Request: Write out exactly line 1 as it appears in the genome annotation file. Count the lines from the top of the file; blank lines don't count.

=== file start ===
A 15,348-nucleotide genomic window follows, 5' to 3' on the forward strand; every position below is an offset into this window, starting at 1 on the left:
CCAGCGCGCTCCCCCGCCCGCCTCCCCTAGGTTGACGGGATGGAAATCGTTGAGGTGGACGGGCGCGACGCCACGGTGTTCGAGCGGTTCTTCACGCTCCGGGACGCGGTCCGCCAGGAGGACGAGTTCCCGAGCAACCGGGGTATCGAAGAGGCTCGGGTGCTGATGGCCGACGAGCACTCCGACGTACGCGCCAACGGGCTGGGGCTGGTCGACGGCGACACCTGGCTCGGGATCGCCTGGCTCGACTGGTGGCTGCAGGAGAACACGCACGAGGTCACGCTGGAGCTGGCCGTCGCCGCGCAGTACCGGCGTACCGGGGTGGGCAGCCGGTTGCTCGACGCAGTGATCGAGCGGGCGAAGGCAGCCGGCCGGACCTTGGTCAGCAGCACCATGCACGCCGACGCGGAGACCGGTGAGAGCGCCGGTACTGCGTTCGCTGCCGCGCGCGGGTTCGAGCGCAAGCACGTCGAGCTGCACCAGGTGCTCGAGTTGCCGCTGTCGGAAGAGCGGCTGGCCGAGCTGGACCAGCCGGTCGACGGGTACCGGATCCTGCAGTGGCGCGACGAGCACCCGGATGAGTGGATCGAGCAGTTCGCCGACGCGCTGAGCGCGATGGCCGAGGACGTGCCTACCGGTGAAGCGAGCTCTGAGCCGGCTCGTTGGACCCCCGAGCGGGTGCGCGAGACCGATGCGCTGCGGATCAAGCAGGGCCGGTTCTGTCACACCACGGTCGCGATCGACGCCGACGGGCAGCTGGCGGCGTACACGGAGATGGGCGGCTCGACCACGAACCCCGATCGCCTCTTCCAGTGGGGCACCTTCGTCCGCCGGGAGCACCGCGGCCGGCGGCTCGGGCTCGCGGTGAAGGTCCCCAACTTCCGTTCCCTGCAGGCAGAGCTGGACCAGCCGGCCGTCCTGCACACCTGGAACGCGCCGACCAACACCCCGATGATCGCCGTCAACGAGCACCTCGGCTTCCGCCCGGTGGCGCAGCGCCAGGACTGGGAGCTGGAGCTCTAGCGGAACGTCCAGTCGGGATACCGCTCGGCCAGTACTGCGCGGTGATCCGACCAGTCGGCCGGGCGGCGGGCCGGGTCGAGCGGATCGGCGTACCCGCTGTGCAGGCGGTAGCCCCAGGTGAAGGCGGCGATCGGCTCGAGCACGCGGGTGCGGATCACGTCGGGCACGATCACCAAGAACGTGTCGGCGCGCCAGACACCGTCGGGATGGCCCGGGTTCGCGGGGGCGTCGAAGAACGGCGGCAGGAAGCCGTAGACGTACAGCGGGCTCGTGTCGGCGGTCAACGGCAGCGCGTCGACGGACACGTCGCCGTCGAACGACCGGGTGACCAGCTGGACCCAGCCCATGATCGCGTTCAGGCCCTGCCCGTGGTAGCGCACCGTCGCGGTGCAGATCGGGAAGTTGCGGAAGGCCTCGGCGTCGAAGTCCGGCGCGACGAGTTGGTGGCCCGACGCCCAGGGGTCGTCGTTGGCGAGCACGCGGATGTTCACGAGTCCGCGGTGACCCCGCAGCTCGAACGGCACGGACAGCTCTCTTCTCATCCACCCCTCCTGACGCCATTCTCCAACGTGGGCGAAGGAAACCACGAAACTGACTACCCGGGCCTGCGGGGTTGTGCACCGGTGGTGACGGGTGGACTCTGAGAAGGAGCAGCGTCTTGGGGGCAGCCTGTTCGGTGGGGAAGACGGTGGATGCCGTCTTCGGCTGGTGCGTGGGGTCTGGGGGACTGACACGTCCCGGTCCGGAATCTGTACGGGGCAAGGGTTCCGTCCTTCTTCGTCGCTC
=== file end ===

A 15,348-nucleotide genomic window follows, 5' to 3' on the forward strand; every position below is an offset into this window, starting at 1 on the left: